Scope becomes first operational charity to launch bond programme

Disability charity's £20m scheme will start with a £2m tranche this year and is expected to be followed by other charities

Geoff Burnand, co-founder and chief executive of Investing for Good
Geoff Burnand, co-founder and chief executive of Investing for Good

The disability charity Scope has launched a £20m bond programme, the first by a major operational charity.

The bond will be targeted at investors who need to make a return on their money but are also keen to achieve a social good. The money will be used to finance the growth of Scope’s fundraising programme and network of charity shops.

It will be launched in several tranches, including one this year which is likely to be about £2m.

Scope said the first investment in the bond had been agreed "in principle" with the Big Society Finance Fund, a fund set up by National Endowment for Science, Technology and the Arts to trial products that might grow the social investment market.

The bond has been developed in partnership with the social finance intermediary Investing for Good.

Scope has not decided the time period the bond will cover or the interest rate it will pay.

Geoff Burnand, co-founder and chief executive of Investing for Good, said that the rate paid on the bond would be lower than that for a traditional first-time issuer.

"This is aimed at the mixed motive investment space," he said. "It’s excellent timing because the Charity Commission launched guidance last week, explaining that it was acceptable for charities to invest in this area.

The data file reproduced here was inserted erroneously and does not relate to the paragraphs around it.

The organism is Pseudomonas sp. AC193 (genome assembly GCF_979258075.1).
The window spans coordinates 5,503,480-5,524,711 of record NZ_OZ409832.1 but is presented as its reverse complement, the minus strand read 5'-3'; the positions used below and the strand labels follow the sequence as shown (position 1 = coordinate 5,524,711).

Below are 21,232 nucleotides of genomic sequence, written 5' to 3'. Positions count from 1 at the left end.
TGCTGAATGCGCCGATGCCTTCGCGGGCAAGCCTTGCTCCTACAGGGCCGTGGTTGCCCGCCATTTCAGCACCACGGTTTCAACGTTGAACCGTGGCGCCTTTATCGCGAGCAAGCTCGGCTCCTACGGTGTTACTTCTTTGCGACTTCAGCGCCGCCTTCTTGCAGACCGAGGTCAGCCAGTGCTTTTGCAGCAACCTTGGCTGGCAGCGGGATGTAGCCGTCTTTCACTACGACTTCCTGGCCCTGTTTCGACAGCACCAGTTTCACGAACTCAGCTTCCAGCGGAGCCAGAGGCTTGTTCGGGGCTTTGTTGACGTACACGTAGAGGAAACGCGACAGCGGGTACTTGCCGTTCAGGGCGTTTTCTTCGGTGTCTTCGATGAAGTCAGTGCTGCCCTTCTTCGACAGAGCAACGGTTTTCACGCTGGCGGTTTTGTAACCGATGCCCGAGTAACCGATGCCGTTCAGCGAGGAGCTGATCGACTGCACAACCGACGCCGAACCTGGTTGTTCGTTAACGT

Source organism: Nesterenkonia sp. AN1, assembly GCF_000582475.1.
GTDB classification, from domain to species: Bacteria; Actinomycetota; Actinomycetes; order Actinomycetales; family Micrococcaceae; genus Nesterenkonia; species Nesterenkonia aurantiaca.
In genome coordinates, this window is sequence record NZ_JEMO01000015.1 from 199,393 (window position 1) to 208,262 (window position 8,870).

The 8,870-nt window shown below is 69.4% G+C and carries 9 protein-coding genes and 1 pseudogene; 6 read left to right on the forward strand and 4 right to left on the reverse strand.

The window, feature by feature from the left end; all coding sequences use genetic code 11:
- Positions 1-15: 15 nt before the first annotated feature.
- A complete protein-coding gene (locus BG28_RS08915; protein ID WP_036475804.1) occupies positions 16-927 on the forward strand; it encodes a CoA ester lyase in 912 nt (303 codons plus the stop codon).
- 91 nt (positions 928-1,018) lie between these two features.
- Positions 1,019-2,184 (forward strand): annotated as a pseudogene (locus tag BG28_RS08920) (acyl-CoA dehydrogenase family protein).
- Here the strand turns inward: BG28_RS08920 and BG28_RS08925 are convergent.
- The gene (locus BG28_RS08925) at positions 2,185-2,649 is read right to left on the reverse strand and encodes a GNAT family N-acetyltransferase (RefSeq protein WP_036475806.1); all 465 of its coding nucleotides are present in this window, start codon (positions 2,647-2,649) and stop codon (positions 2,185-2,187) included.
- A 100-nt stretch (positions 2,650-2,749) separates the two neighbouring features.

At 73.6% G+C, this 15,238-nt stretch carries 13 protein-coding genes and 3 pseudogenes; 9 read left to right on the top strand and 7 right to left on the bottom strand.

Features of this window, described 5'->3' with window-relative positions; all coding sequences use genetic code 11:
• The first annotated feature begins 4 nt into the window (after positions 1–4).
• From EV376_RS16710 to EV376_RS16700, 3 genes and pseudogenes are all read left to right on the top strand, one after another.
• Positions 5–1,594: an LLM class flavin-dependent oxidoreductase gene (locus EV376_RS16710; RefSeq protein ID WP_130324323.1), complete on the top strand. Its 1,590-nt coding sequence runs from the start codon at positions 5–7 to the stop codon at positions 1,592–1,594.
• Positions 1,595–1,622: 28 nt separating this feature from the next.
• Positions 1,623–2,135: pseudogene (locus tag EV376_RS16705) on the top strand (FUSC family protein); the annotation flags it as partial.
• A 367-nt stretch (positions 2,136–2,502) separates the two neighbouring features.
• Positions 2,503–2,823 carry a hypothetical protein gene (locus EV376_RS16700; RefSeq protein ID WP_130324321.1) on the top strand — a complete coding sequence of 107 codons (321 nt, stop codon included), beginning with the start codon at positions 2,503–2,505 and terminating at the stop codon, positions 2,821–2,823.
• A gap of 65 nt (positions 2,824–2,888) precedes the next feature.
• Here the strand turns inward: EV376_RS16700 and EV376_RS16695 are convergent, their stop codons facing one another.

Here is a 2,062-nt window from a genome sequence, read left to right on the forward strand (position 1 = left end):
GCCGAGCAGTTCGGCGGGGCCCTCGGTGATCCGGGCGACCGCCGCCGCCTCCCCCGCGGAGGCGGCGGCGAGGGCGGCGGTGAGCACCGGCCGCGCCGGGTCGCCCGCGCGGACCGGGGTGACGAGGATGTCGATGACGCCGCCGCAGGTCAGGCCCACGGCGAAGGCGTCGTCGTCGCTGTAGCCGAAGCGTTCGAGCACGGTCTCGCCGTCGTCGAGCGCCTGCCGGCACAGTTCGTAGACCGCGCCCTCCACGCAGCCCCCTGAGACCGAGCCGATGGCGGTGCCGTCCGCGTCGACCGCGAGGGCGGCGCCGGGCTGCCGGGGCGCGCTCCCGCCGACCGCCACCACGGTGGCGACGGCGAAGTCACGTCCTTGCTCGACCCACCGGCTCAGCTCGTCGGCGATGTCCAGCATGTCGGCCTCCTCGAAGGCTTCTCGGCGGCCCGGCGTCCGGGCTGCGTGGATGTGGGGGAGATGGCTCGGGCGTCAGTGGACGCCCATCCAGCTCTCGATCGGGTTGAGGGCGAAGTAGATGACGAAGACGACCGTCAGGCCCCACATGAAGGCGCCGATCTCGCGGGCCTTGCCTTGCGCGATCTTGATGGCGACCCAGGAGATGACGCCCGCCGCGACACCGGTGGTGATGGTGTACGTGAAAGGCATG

"There are very few products in that mixed motive space. If you are the trustee of a permanently endowed charity, and you want to bring your investments in line with your mission, this is the perfect way to go about it."

Burnand said the bonds had major advantages over other types of social investment because they followed a simple, well-understood model, and would be listed on the Euro MTF market in Luxembourg, a recognised stock exchange, which means that they can be traded freely.

He said he expected other major charities to launch bonds through the same programme in the near future.

"A charity for the blind, a drug rehabilitation charity and several others in different sectors are all interested in this," he said. "Some will look to issue more than Scope. This will be a big market relatively quickly."

Other charities have previously issued bonds, including Clare College, Cambridge, and the Wellcome Trust, which used the money to fund investments in higher-yielding assets. However, this is the first major issue by an operational charity.

Scope has previously trialled a venture philanthropy model, where major givers have provided a combination of grant and loan funding to develop new flats for individuals with complex disabilities.

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